Every once in a while, you think of that yoga mat in the back of your closet that your well-intentioned woo-woo sister bought you for Christmas, and you feel a pang of guilt. Work has been stressful – maybe one class wouldn’t hurt? And then the memory comes flooding back of that god-forsaken Zumba class you took a year ago. The instructor was shouting instructions like a crazed banshee. Your feet turned into the proverbial two left ones. At one point the overzealous woman next to you tripped you and you did a faceplant on the floor. Well, don’t worry, you’re not alone. If you’ve ever felt this way, this next blog on hatha yoga (the yoga of twisting yourself into a pretzel-like formation while trying to maintain a peaceful zen-like feeling) is for you.
And while there are many different types of yoga, such as: Dhyana (what most folks would describe as sitting meditation . . . can you say ommmmmmm?), Karma yoga (the yoga of action and unselfishly doing good for others), Jnana yoga (the yoga of wisdom, e.g. is that chair real? – am I really here? – will the Texans ever make it to the Super Bowl?) and many more yogas, for the purposes of this blog we’re going to focus on hatha yoga for three reasons.
Why? First of all, it’s more common than Starbucks, seeing as how you can’t go more than ten feet before tripping over another new studio these days. Second, it’s what most Westerners associate the word yoga with. And, finally, it’s quite often misunderstood.
So with all that said, here are my 5 tips for yoga beginners guaranteed to make you dust off that ratty mat that’s lurking in the depths of your musty closet.
Tips for Yoga Beginners
Yoga Beginner Tip #1: Try a Few Different Yoga Styles
Which of the following are types of hatha yoga?
Hot yoga Restorative
Yes, it was a little bit of a trick. (Sorry!) These are all forms of hatha yoga. Be aware, some studios nowadays even have another type specifically called hatha yoga (just to make things really complicated), but at the end of the day it’s all just hatha yoga. Which leads me to the first tip for starting your yoga practice.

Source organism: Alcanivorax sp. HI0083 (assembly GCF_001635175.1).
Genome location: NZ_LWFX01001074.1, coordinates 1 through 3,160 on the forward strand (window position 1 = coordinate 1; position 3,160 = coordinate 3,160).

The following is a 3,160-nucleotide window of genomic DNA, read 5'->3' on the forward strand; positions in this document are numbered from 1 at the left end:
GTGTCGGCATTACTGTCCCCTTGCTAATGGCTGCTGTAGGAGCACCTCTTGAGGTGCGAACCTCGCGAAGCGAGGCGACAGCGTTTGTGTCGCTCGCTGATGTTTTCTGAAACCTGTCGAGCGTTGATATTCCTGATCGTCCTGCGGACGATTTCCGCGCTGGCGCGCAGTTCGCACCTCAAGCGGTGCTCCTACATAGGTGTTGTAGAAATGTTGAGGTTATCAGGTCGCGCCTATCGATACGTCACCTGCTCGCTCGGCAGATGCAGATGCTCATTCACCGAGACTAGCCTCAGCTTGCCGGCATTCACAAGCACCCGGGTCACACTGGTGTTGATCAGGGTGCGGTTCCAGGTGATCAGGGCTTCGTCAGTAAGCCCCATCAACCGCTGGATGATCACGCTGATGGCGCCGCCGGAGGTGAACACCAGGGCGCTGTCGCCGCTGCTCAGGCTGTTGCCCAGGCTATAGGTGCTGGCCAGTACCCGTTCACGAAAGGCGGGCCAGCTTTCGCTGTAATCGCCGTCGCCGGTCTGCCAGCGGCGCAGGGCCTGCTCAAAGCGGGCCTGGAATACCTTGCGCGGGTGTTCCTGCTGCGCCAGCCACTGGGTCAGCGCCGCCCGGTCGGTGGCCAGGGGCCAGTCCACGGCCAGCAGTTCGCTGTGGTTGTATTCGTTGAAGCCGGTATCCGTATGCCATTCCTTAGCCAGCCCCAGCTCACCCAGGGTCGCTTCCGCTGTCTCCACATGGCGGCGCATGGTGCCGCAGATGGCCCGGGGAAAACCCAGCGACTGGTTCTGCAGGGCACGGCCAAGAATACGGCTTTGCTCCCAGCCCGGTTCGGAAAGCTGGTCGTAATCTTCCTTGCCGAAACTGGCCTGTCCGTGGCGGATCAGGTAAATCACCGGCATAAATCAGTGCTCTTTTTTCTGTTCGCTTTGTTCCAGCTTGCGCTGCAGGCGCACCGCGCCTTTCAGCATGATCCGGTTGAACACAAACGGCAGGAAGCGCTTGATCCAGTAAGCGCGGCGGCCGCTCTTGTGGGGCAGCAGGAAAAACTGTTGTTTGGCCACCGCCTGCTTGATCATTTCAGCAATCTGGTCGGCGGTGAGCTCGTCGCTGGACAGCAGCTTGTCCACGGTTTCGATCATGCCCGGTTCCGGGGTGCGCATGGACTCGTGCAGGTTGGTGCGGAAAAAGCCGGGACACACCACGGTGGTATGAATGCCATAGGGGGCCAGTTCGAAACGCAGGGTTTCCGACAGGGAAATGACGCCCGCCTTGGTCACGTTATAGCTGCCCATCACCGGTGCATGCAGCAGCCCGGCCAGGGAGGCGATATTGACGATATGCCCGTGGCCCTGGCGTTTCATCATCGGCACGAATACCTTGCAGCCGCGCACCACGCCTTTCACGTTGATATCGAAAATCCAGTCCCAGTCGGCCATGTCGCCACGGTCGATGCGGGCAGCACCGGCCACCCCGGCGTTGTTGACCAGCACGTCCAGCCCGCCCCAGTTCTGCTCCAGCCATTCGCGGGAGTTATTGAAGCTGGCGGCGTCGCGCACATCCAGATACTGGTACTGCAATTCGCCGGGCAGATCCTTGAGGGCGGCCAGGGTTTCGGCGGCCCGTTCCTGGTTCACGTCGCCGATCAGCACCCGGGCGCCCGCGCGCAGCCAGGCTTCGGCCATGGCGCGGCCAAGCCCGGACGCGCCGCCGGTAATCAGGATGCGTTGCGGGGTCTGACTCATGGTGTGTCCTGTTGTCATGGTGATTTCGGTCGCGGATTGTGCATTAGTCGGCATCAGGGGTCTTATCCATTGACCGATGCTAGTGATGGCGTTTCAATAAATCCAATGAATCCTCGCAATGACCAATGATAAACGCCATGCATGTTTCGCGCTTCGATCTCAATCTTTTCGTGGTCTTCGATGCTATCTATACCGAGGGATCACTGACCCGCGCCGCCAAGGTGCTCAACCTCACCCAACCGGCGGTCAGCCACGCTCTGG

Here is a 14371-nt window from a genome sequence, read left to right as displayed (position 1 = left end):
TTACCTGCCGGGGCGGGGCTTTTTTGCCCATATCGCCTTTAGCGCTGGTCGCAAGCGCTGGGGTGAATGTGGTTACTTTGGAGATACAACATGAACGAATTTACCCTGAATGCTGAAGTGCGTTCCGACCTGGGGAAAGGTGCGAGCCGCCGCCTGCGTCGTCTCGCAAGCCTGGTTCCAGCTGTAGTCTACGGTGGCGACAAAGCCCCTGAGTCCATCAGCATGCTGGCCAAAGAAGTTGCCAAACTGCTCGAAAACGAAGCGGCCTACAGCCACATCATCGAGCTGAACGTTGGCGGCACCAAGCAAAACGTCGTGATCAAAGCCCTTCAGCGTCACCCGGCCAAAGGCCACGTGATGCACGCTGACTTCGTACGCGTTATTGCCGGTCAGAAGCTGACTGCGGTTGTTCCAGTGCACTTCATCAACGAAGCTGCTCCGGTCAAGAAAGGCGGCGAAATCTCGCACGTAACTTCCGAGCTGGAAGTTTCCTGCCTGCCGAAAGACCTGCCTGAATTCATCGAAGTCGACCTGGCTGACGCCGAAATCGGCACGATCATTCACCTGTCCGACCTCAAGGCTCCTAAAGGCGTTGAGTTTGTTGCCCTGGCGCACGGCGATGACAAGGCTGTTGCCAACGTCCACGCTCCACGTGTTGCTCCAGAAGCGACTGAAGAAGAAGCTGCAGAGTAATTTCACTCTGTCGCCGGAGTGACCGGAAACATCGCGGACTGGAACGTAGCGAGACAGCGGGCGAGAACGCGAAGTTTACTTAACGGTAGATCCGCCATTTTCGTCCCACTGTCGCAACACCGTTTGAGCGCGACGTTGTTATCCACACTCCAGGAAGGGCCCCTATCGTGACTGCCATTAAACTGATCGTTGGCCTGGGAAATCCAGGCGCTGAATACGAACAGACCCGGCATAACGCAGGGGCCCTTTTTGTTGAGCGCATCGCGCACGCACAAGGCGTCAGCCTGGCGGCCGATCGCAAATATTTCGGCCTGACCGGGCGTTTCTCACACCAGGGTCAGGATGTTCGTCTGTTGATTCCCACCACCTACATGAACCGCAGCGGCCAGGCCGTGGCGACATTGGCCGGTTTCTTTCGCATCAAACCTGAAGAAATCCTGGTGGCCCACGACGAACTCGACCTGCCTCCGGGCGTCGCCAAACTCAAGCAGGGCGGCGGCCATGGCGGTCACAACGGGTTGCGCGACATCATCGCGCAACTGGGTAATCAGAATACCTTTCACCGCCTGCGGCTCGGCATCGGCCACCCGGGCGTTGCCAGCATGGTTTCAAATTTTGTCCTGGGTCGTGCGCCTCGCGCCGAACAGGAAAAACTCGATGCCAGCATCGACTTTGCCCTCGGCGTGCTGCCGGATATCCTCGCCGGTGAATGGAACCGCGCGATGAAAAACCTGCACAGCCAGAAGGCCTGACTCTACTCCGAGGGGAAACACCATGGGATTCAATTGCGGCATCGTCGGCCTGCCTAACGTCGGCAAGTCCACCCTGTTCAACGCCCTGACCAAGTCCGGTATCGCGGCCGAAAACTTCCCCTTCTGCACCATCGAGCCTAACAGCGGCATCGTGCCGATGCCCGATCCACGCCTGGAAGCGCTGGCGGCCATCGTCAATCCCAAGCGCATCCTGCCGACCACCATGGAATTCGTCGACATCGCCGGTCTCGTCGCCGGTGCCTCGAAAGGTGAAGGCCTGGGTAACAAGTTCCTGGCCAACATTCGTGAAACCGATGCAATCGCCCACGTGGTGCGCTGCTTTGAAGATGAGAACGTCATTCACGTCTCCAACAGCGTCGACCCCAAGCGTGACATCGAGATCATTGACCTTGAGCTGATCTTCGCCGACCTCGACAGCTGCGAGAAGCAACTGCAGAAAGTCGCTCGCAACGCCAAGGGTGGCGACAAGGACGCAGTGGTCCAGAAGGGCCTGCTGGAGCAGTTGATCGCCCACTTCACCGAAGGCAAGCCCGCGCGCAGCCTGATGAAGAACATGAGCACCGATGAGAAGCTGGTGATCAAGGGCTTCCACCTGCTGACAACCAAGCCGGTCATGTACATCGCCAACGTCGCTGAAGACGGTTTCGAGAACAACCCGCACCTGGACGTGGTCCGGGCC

Maybe you try a class, and it’s too fast. Try another. Maybe you try one, and it’s too slow. Try another. All of these different styles have their unique advantages. No style is better than another, despite what some studios will tell you. Most studios have introductory offers that are dirt cheap that last for a week or so where you have the opportunity to try a number of different classes. Make the most of it.
Yoga Beginner Tip #2: Go at Least Twice a Week
In order for the yoga to really be effective, you need to find a rhythm with it. If you’re going sporadically, it’s hard to get into the groove, so to speak. I recommend 2-3 times a week for a student who’s just starting out. If you can do more than that, yay for you.
Yoga Beginner Tip #3: No Expectations – Just Do Your Best!
Some classes you’ll feel like you’re completely in the zone, the stars are aligning, and you’ve got that posture nailed. Other classes you’ll feel like crap. Literally. It happens no matter how long you’ve been practicing. The other day, Moi – the long time practitioner that I am, got winded and had to sit down and take a break during one of the postures. Your body is different every day.
Yoga Beginner Tip #4: Try Every Yoga Posture
Your mind will always come up with a million reasons why you can’t do something if you let it. Your body is always stronger than you think it is. As a yoga teacher I have noticed in class that some students will often sit out a particular posture. They do this consistently every class. I know they can do it. I also know they really don’t like to do it. I’m here to tell you that the posture that you hate the most is the posture that your body needs the most. Sorry, but that’s just the way it works.
Yoga Beginner Tip #5: If You Need to Take a Break, Take One
You’re not Superman or Superwoman. Let go of the judgment. If you need to take a break during Downward Dog, take it. The only person that will be judging you is you. Everyone else is too busy trying to balance anyway.